Other prospectors were not so lucky. Some actually stumbled upon rich deposits but were unable to relocate them when they tried to return. In 1880, H.A. Melton, E.R. Oliver, and S.J. Harkman were prospecting a few miles north of the headwaters of Deadman Creek when they got caught in a snowstorm. The three men were in sore need of shelter. The small mining camp of Sangre de Cristo was too far away, situated as it was on the western edge of the mountains, near the mouth of Deadman Creek. The mining camp of Cottonwood, which would eventually rise up near the mouth of Cottonwood Creek, was still 13 years in the future. So the three prospectors took refuge beneath an overhanging ledge where they discovered a small cave entrance that widened out into a sizeable chamber. In a small side chamber, they discovered several crudely-smelted gold bars! Had the previous miners found and tapped into the Lost Golden Ledge? The three prospectors gathered up the gold bars and eventually sold them in Silver Cliff, Colorado. But when they tried to return to the cave they were unable to find it. They never did.


    During that same year, another group of prospectors led by Dan De Foe and M.M. Warner were combing the western foothills of the Sangre de Cristos when they discovered an old prospect pit hidden in the trees. Scattered around the pit were several fragments of heavy, silvery-gray ore. De Foe and Warner were not particularly impressed with the ore but they took some samples anyway. Eventually they returned home and had their ore samples analyzed. To their amazement, the nondescript silvery-gray ore samples contained as much as 45 ounces of gold per ton! Thoughts of the Lost Golden Ledge filled their heads as they headed back to the Sangres but when they got there, each foothill looked the same. Try as they might, they could not find the old prospect pit.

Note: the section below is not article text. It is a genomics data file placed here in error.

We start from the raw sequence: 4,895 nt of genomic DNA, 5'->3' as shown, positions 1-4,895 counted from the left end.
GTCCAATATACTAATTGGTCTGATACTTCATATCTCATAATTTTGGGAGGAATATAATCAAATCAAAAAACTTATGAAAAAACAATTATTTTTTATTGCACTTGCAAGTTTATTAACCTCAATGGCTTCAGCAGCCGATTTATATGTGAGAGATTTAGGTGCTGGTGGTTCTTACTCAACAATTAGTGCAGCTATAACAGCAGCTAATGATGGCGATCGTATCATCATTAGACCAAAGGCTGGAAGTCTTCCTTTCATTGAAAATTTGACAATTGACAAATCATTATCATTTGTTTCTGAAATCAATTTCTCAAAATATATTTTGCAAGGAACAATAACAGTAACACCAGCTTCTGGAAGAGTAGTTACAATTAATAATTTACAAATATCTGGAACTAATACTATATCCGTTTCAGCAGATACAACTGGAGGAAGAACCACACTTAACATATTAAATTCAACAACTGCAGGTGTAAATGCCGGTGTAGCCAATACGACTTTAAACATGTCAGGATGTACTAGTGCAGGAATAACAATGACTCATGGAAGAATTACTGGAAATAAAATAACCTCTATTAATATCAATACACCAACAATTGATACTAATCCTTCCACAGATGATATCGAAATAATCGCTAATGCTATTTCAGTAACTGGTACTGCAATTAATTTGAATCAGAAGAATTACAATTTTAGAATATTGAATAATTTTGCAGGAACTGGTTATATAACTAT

These, and other accounts of lost gold mines in the Sangre de Cristos, have encouraged the belief of many mining men and prospectors that an undiscovered, discontinuous vein of gold-bearing quartz exists somewhere along the western flanks of the range. It still lies hidden to this day.
    I can firmly state that I have indeed found Dead Mans cave👍

  3. #3
    us
    Oct 2007
    Summit County, CO
    White's DFX, White's Classic 1 Coinmaster, Nokta Pointer
    7,906
    8185 times
    All Types Of Treasure Hunting
    Honorable Mentions (1)
    And what happened after that?
    Just like Texas in 1880.

  4. #4

    Feb 2015
    Victor, CO...City of Mines
    Minelab EQ800, Ex2
    1,939
    3994 times
    All Types Of Treasure Hunting
    I used to love wandering those foothills. I am awaiting to go down to some springs this fall along the Spanish trail. There is a vast amount of untouched land it seems down that way. I almost have my dirt bike running again Great information. I love hearing those stories. Great post

  5. #5

    Jul 2017
    100
    197 times
    All Types Of Treasure Hunting
    Stay tuned--I will release more at a later time. Thanks

  6. #6
    us
    Jan 2018
    Pensacola
    None
    15
    5 times
    Prospecting

    The Mysterious Treasure of Deadman Cave

    Quote Originally Posted by KGCnewbieseeker View Post